No, Rocky is not superhuman, and there are numerous explanations for how he achieves the seemingly impossible and beats Drago. A practical explanation is simply that Rocky can take tremendous amounts of punishment without being defeated. Throughout Rocky, Rocky II and Rocky III, it is emphasized time and again that one of his greatest assets in the ring is his ability to take a severe beating, and still be able to fight. In Rocky, there is the famous scene where Apollo is sure he has won, even Mick thinks Rocky is done for, but Rocky is somehow able to get back to his feet and continue the fight. In Rocky II, Duke points out to Apollo that he saw Rocky get beaten as bad as any man he's ever seen, but nothing would keep him down. In Rocky III, Mick says that the beating Rocky took from Apollo in Rocky II should have killed him, but it didn't. Then at the end of Rocky III, Rocky dares Clubber Lang to punch him as hard as he can as often as he can, so as to tire him out, because he knows he can withstand Lang's power. As Drago himself says in Rocky IV, "He's not human, he's like a piece of iron". This is also emphasized continually throughout Rocky Balboa; for example, one of the commentators mentions that Rocky now has a restaurant, and he speculates that the special might be "pounded chicken". So Rocky simply has an above average capacity for taking a beating without giving up. As he himself says in Rocky Balboa, "It's not about how hard you can hit, it's about how hard you can get hit and keep on going." Rocky can get hit very, very hard and keep on going!
Another part of the practical explanation for how Rocky survives Drago's punch is that Drago would not be able to punch him that hard in active competition. The strongest punch Drago registers is 2,150 PSI. This is more than a shotgun has at point-blank range, and were he to actually punch Rocky that hard, he would literally kill him. However, Drago registers that punch in a sterile, non-competitive environment against a stationary, undefended target; in an actual match, he would never be able to punch with that degree of severity and precision. So the answer to the question of how Rocky is able to survive such a massive punch is that he is never punched that hard. The reason for including the PSI readout during Drago's training is to increase the dramatic tension of the film -- the writers are essentially tricking their audience into thinking that Drago is more powerful than he seems.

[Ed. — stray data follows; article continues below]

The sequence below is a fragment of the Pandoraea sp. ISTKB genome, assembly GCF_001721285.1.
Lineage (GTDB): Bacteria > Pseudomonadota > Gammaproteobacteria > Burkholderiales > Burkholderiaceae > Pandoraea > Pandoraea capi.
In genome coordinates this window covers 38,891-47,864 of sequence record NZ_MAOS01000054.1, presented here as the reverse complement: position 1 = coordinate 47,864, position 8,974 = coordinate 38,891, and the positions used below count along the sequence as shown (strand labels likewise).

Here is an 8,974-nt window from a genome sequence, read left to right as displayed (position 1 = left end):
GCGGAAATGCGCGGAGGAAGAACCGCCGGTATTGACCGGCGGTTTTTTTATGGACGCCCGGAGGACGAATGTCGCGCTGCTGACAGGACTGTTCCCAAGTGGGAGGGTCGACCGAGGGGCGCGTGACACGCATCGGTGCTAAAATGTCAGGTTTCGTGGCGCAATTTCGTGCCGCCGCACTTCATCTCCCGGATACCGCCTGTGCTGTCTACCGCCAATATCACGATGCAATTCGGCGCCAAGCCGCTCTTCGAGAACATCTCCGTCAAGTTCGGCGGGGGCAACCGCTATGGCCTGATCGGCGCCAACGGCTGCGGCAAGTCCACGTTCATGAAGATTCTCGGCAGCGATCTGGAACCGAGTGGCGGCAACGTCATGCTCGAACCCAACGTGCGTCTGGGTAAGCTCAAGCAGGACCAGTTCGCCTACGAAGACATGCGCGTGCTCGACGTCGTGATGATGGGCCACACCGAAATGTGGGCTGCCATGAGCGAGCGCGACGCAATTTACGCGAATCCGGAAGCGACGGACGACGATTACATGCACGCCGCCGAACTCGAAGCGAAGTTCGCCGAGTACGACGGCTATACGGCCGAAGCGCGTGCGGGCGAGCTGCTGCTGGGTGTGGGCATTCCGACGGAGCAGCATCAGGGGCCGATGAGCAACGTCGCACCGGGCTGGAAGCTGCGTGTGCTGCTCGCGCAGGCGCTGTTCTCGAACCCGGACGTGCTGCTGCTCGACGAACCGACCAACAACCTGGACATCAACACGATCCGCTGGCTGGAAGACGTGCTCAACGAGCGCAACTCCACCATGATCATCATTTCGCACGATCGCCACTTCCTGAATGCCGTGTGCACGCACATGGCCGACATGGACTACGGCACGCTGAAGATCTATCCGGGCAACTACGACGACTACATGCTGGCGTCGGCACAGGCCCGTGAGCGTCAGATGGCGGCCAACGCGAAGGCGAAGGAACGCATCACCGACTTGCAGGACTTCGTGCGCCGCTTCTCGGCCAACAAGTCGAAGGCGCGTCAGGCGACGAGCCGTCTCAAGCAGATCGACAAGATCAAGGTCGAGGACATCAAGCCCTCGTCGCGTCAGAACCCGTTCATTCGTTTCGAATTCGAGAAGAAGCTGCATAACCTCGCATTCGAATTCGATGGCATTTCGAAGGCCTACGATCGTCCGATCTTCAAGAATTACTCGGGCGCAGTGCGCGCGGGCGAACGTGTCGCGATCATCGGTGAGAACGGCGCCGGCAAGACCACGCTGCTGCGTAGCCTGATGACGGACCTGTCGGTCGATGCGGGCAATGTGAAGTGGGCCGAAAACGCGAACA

Even taking this into consideration, however, it would posit Rocky is capable of taking a significant portion of a shotgun blast to the face hundreds of times over 15 rounds, which pushes the bounds of realism to an extreme. As such, a more symbolic explanation of how Rocky defeats Drago, despite Drago's seemingly overwhelming strength advantage, is tied up in the theme of the film. Rocky IV is largely a metaphor for the tensions between America and Russia which existed in the Cold War. Stallone himself has stated (in the famous Ain't It Cool public Q&A; see here) that the film isn't one to be viewed entirely literally, that is not exclusively about revenge or boxing, but rather an examination of the opposing sides in the war. The seemingly invincible Ivan Drago obviously symbolizes the Soviet Union, and his line "I must break you", perfectly represents his nation's sentiment toward America (or at least America's notion of the Soviets' intention towards them). During the fight Drago is far superior to Rocky in terms of firepower and strength, just as the Soviet Union was over America. However, Rocky's seemingly endless stamina and inability to lose is an obvious symbol for American national pride and heart, and the nation's unwillingness to be bullied or intimidated by a superior force. Rocky defeats the superior fighter because he has more heart; an obvious metaphor for the possible outcome of the War. In addition, Stallone has suggested that he intended the film as a message to the Russian people that there is more to life than military might, and that there could be a magnanimous solution to the tensions behind the Cold War. This is represented by the fact that not only do the initially hostile crowd begin to cheer for Rocky, but even Drago himself comes to respect him by the end of the fight. All of this depends upon a symbolic reading of the film, where the fight between Drago and Rocky is not so much a depiction of a real conflict which the audience is supposed to take literally, but a metaphorical examination of a real situation in the world at large.